In fact, blaming natural disasters on the moral failings of others is old hat for those who fight for tradition.  In 2014, UKIP councilor David Silvester blamed punishing floods in the UK on the passing of a same-sex marriage bill. But the list of disasters blamed on the LBGT community and their desire to get married is nearly limitless. Little did you know, earthquakes and hurricanes and 9-11 itself were all because of people not respecting tradition.

I mentioned the Malaysia incident in some detail because it so recent. But similar instances in Cambodia and all over South East Asia periodically crop up. Hell, last year, Malaysia put a person in jail for 6 six months because they filmed their friends playing naked on a private beach. (And no, playing in this instance is not a euphemism.) It seems to be verboten to suggest that these customs and traditions are out of place in the modern world. If so believe this you then also must believe either that your opinion only matters in the country you were born in or that some ignorant traditions are worth keeping and others must be discarded, but with no objective criteria to know how.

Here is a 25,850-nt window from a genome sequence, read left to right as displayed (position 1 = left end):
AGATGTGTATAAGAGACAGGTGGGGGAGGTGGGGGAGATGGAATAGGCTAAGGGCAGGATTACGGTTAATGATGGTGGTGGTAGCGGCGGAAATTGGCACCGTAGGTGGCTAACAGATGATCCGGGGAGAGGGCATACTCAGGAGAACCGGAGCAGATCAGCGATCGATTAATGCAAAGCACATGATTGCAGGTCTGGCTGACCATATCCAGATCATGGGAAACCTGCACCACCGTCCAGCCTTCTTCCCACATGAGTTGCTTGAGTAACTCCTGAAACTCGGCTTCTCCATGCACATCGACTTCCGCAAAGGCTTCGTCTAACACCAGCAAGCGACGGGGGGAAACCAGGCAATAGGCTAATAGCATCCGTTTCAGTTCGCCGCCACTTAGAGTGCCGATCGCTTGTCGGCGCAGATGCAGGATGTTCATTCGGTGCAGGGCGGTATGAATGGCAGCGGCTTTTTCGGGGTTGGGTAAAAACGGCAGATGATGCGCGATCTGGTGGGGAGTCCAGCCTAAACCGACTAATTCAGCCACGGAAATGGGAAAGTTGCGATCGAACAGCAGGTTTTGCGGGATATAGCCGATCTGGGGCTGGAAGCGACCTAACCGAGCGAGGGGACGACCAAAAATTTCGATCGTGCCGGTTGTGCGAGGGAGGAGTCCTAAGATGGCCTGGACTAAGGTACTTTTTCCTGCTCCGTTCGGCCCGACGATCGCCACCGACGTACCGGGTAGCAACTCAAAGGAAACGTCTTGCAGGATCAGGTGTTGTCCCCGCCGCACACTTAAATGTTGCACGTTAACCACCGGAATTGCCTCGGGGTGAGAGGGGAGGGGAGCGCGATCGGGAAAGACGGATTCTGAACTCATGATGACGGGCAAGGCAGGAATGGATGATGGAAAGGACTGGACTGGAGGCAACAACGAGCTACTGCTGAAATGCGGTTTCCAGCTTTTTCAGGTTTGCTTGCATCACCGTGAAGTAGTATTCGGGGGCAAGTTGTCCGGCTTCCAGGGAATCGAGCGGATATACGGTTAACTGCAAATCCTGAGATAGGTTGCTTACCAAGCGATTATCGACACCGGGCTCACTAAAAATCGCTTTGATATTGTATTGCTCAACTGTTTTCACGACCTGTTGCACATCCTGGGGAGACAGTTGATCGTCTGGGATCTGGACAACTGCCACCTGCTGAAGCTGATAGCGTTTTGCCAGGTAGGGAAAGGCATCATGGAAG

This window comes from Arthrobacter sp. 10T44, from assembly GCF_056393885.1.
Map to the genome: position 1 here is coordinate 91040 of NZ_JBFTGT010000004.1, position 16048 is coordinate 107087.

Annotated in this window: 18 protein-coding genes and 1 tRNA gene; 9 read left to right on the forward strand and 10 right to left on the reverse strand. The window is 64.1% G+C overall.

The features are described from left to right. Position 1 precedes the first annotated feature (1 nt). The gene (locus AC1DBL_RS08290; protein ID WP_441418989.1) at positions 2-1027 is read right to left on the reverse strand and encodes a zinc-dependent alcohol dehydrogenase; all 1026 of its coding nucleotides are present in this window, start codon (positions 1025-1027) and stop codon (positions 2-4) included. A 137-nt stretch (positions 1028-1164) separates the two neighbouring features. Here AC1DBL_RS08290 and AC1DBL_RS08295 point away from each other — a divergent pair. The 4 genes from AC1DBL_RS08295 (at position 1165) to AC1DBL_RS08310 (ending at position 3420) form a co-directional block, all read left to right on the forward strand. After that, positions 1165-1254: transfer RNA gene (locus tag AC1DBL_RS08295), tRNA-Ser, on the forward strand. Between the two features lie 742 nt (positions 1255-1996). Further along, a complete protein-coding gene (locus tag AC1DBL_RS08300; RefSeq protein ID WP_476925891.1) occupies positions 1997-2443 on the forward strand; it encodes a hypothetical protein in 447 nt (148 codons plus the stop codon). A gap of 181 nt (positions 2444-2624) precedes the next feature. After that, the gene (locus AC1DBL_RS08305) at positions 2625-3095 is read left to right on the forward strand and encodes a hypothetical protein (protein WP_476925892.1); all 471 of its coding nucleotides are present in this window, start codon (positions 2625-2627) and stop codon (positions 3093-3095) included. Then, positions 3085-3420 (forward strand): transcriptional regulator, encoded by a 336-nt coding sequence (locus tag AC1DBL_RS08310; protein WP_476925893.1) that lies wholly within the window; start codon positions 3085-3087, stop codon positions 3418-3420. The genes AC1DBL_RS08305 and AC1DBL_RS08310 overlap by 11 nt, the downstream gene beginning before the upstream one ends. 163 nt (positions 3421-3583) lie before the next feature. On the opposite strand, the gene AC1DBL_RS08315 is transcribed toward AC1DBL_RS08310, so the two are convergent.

If the the case of the would-be paraders and the naked backpackers are substantially different, I fail to see in what respect. Whether visiting a country or living there, there shouldn’t be an obligation to follow the most narrowly defined or anachronistic customs as defined by zealots. Perhaps the right to be naked is not a vital one, but assigning any moral decrepitude or indecency to our non-clothed forms is just as idiotic as equating two men kissing with a man humping a sheep.

So … how do you feel about customs, traditions, and the need to acknowledge  them?

This is not ‘Nam. There are Rules. (A Vegan Vietnam Experience.)

The Halong Bay cruise was admittedly a low point. Of course, it being Southeast Asia, everyone from the ticket seller to the driver to the people loading luggage onto the boat, had assured us that vegan food as available as an option. “Oh yes, very tasty, very fresh.”

It being Southeast Asia, they were all lying. The rice was vegan, it’s true. And a huge plate of crunchy peanuts were free from animal products. The rest, side dishes and fried eggs and entire fish, were decidedly not. I mixed the peanuts into my rice. I’d had worse meals, some of them cooked by me.